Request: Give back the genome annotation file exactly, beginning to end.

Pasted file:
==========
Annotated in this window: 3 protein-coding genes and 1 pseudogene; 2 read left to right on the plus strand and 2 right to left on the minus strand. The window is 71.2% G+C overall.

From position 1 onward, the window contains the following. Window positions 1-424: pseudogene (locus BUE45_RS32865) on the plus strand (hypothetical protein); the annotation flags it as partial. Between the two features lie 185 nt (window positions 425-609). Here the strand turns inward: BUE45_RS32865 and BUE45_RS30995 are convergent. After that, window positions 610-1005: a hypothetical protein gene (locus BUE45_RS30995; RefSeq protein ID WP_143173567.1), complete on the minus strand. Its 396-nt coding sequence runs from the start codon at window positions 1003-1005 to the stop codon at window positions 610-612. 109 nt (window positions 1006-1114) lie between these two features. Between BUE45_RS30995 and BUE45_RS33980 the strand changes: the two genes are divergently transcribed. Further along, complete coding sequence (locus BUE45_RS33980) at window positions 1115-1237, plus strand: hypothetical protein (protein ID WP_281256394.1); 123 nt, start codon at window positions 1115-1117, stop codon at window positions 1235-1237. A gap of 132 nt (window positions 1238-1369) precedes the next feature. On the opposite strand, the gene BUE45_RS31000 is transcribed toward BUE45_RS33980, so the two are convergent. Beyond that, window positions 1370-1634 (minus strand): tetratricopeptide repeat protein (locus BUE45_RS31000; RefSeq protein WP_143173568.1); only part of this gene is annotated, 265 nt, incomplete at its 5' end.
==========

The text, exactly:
Annotated in this window: 3 protein-coding genes and 1 pseudogene; 2 read left to right on the plus strand and 2 right to left on the minus strand. The window is 71.2% G+C overall.

From position 1 onward, the window contains the following. Window positions 1-424: pseudogene (locus BUE45_RS32865) on the plus strand (hypothetical protein); the annotation flags it as partial. Between the two features lie 185 nt (window positions 425-609). Here the strand turns inward: BUE45_RS32865 and BUE45_RS30995 are convergent. After that, window positions 610-1005: a hypothetical protein gene (locus BUE45_RS30995; RefSeq protein ID WP_143173567.1), complete on the minus strand. Its 396-nt coding sequence runs from the start codon at window positions 1003-1005 to the stop codon at window positions 610-612. 109 nt (window positions 1006-1114) lie between these two features. Between BUE45_RS30995 and BUE45_RS33980 the strand changes: the two genes are divergently transcribed. Further along, complete coding sequence (locus BUE45_RS33980) at window positions 1115-1237, plus strand: hypothetical protein (protein ID WP_281256394.1); 123 nt, start codon at window positions 1115-1117, stop codon at window positions 1235-1237. A gap of 132 nt (window positions 1238-1369) precedes the next feature. On the opposite strand, the gene BUE45_RS31000 is transcribed toward BUE45_RS33980, so the two are convergent. Beyond that, window positions 1370-1634 (minus strand): tetratricopeptide repeat protein (locus BUE45_RS31000; RefSeq protein WP_143173568.1); only part of this gene is annotated, 265 nt, incomplete at its 5' end.